For another, it was not a decision my ex-husband approved of.  At all.

The fact that I wanted to pole dance was a source of contention for most of my marriage.  We fought about what I could and couldn't wear, who I could and couldn't perform with, where and when I could and couldn't perform.  We fought about the fact that I bought shoes to perform and practice in.  We fought about the fact that I wanted to buy my own pole (with my afore-mentioned allowance).  I was only "allowed" to perform once-a-year at the yearly extravaganza/student showcase.  I wasn't "allowed" to take any costume piece off, even so much as a glove.  None of this was not open for discussion.  It had to be that way, because the fact that I pole danced in public, usually wearing more than most swimsuits, was somehow shameful.  I was told that if I ever took anything off on stage, he would drag me off of it.  It was a joke, but I knew that it really wasn't a joke at all.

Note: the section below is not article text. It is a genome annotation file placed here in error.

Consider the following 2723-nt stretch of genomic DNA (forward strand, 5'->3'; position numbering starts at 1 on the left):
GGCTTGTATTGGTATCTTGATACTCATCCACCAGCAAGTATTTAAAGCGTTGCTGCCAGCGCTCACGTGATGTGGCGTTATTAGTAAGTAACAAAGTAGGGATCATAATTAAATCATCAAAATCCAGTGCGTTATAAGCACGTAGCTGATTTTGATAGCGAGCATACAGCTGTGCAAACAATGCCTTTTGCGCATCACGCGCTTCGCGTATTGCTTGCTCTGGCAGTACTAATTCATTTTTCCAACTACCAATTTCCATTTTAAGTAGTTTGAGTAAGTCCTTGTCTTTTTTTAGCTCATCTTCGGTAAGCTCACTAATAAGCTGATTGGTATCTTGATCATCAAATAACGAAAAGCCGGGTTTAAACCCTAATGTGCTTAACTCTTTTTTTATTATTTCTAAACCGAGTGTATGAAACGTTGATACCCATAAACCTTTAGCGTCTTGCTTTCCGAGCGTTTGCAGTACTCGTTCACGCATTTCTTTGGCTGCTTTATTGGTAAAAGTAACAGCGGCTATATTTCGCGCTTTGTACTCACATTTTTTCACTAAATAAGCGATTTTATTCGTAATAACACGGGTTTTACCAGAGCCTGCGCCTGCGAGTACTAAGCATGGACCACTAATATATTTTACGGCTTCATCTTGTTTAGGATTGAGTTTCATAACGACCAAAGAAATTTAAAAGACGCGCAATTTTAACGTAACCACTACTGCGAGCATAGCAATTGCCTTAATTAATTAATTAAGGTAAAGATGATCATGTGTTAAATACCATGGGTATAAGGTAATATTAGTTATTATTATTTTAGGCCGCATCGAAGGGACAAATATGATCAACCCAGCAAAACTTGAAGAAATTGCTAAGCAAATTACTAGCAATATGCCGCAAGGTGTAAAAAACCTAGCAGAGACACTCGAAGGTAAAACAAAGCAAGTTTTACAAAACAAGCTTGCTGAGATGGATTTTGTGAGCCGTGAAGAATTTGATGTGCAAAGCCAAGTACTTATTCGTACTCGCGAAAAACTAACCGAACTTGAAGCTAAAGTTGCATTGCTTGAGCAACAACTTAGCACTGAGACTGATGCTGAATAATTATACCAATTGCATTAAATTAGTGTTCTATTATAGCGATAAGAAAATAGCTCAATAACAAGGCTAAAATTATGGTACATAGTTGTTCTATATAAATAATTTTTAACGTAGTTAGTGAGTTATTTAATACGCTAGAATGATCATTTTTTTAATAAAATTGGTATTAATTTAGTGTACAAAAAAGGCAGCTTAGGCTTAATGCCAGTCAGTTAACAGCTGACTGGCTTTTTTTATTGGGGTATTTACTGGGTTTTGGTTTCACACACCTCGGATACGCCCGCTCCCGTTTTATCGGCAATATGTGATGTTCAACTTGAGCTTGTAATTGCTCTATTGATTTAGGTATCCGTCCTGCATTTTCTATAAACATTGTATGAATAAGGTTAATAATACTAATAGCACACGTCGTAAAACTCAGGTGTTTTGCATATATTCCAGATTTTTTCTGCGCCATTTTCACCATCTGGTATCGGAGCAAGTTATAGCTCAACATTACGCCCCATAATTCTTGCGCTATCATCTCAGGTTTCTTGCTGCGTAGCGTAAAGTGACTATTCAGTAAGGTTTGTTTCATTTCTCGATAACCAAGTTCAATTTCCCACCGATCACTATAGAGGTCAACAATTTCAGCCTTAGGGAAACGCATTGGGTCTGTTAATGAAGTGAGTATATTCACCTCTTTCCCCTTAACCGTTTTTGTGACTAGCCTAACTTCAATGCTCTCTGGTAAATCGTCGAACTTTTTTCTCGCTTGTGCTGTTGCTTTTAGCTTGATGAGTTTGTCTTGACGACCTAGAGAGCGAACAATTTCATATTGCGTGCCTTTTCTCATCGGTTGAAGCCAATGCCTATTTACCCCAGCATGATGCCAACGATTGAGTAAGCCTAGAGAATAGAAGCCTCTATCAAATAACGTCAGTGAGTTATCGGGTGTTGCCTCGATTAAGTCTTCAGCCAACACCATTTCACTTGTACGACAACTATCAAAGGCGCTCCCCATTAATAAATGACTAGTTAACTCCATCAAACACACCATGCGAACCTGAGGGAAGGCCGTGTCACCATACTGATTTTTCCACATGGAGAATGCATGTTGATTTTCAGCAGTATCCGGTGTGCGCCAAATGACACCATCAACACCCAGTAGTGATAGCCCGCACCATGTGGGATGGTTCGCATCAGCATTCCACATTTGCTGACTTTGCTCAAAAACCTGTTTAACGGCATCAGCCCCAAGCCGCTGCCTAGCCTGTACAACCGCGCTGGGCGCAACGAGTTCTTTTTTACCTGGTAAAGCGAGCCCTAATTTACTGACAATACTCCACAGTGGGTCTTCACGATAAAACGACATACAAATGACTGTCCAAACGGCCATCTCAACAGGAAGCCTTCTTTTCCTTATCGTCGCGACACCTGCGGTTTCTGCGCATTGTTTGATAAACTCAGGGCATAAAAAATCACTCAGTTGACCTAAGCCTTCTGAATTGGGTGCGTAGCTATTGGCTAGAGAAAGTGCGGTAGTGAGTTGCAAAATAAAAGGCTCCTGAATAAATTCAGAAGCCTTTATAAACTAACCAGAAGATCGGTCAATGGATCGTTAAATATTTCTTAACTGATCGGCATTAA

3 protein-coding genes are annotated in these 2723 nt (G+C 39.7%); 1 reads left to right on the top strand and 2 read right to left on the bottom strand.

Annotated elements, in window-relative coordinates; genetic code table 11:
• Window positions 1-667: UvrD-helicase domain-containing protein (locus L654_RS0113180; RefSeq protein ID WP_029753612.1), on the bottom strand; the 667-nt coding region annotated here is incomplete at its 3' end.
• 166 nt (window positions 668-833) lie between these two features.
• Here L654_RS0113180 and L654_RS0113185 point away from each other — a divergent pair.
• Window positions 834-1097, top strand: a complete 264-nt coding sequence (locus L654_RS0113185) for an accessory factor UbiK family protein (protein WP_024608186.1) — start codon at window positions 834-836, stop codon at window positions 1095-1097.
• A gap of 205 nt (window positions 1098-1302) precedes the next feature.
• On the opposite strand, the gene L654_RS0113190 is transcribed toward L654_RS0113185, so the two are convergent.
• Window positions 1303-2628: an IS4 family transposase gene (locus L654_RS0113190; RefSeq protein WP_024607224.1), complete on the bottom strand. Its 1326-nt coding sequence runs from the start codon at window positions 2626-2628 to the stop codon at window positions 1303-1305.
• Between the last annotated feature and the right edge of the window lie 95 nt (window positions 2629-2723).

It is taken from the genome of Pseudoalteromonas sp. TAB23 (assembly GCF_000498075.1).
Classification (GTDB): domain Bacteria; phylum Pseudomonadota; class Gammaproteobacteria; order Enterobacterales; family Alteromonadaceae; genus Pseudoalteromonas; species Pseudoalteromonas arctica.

But I persisted.  It was one of the few things I thought worth fighting about.  I am and always have been stubborn when I want to be.  I even won a few battles every now and then.  I performed when I could, took classes when I could afford it, fell off the pole during a performance and got back up and finished (after doing a cartwheel and landing on my knees in jazz hands).  And, along the way, I found a group of the best friends I could ever have asked for.  I've found self-confidence and support and love.  And even a few muscles.

From my first, and favorite, pole performance.

It was worth the fighting for what I gained, and I don't for a second regret deciding to start pole dancing.